Ohio State Football: Keys to Improving Struggling Defense

Rob GoldbergFeatured ColumnistOctober 19, 2012

COLUMBUS, OH - OCTOBER 6:  Braylon Heard #5 of the Nebraska Cornhuskers is gang tackled by a group of Ohio State Buckeyes defenders at Ohio Stadium on October 6, 2012 in Columbus, Ohio. Ohio State defeated Nebraska 63-38.   (Photo by Jamie Sabau/Getty Images)
Jamie Sabau/Getty Images

Ohio State won its seventh game of the season last week, but the undefeated record has little to do with the defense.

The Buckeyes are currently only No. 53 in the nation with 24.6 points allowed per game. They have allowed 400 total yards per game, 69th-best in the NCAA.

Against Indiana, the team allowed 49 points and almost 500 yards of offense as it was barely able to escape with a 52-49 win.

If Ohio State wants to remain perfect this season, it will need to make these adjustments on the defensive side of the ball.


Force the Opponent to Run

Opposing teams have attempted 300 passes this season, more than any other team in the nation.

While the secondary has not played poorly, the volume has caused the defense to give up the 18th most passing yards. 

Even Nebraska's Taylor Martinez was able to get his fifth-career 200-yard passing game against the Buckeyes a few weeks ago.

A lot of this has been based on early leads with the trailing team trying to catch up. Still, the coaching staff must adjust and put more defensive backs on the field throughout the game. With more dime and nickel packages, opposing teams will not be able to pass the ball as easily.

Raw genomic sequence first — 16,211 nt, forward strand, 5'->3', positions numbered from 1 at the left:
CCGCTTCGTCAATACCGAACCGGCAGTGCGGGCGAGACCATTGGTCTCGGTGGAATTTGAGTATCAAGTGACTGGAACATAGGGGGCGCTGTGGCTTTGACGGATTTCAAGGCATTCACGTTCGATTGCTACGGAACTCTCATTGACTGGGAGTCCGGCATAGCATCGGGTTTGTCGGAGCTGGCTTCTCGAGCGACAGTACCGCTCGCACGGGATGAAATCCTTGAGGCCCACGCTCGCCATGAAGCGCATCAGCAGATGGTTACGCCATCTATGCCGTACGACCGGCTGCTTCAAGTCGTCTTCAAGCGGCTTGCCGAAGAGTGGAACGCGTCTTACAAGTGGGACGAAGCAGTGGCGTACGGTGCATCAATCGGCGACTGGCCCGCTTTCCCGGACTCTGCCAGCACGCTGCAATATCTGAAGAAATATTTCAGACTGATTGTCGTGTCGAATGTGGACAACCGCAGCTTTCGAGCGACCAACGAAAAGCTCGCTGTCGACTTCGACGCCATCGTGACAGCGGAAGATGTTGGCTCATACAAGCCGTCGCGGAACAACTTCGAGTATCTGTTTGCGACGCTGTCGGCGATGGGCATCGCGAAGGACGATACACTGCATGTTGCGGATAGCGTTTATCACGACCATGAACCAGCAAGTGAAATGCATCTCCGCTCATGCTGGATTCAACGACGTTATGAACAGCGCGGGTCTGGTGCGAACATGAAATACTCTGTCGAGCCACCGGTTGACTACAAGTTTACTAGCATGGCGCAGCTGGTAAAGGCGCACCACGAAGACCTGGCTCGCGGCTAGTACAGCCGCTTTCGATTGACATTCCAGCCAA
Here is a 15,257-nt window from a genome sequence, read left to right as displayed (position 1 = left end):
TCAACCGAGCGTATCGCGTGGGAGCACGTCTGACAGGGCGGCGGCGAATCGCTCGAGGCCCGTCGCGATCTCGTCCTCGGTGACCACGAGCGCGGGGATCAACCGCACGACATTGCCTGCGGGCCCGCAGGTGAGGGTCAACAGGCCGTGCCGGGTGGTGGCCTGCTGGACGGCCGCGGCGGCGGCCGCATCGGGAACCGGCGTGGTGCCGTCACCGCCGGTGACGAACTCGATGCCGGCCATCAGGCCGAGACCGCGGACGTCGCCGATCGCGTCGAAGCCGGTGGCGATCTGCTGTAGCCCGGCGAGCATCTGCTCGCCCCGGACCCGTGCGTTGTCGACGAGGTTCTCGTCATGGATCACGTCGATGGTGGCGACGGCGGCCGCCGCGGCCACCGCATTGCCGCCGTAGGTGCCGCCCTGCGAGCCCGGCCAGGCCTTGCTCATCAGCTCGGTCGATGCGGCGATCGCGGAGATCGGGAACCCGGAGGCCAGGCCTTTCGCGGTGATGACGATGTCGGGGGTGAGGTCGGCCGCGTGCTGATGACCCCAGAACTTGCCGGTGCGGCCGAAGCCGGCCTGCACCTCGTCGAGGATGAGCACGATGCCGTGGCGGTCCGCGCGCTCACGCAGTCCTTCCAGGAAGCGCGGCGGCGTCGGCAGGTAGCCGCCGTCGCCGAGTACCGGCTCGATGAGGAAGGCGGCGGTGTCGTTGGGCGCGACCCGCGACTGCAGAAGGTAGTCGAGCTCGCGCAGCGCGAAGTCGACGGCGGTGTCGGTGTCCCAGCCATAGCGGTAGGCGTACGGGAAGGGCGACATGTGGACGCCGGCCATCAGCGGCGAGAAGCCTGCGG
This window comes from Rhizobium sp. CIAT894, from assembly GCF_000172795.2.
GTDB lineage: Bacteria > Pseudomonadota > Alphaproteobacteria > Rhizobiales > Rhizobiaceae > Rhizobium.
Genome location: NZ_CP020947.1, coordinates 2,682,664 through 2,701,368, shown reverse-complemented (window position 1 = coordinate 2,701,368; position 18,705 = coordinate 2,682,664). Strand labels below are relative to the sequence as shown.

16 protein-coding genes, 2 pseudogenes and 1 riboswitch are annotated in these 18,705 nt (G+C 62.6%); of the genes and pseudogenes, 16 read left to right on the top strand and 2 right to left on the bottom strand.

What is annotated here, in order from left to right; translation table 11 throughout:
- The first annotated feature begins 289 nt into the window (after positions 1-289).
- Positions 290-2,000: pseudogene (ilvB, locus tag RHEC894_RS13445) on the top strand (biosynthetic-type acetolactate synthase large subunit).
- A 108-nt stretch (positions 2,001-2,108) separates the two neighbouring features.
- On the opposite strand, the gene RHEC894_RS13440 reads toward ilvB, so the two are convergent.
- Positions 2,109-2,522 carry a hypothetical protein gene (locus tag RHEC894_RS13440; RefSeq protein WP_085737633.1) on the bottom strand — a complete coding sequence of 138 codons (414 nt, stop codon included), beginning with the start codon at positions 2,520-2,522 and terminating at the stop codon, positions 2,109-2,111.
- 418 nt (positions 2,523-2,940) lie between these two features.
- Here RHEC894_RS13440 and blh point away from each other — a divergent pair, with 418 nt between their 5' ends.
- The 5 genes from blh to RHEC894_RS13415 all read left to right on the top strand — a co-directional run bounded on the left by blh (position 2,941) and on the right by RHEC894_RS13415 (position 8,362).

There is no doubt the defense is more comfortable playing against the run. It needs to force the opponent to play into the game plan. 


Get to the Quarterback

Ohio State has a respectable 16 sacks this season, but the defense needs more if it wants to be considered one of the best in the nation.

John Simon has done a great job of getting into the backfield this season with three sacks and 8.5 tackles for loss. Ryan Shazier has helped with six tackles for a loss. However, it is not just the times they make the tackles that are important.

The entire team needs to put pressure on the opposing quarterback on every play. This will force bad decisions and eventually turnovers.


Stop the Big Play

Last week, Indiana receiver Shane Wynn was able to break off a 76-yard touchdown to keep the game close before the half. 

Nebraska running back Rex Burkhead had a 73-yard run, while teammate Kenny Bell also added a 74-yard reception.

Three plays of over 70 yards is way too much for one defense to allow during a season, let alone in a two-game period.

The defense needs to stay focused throughout the game. Miscommunication and poor tackling can lead to a game-changing play at any time.

This cannot happen if Ohio State wants to remain contenders this year and next.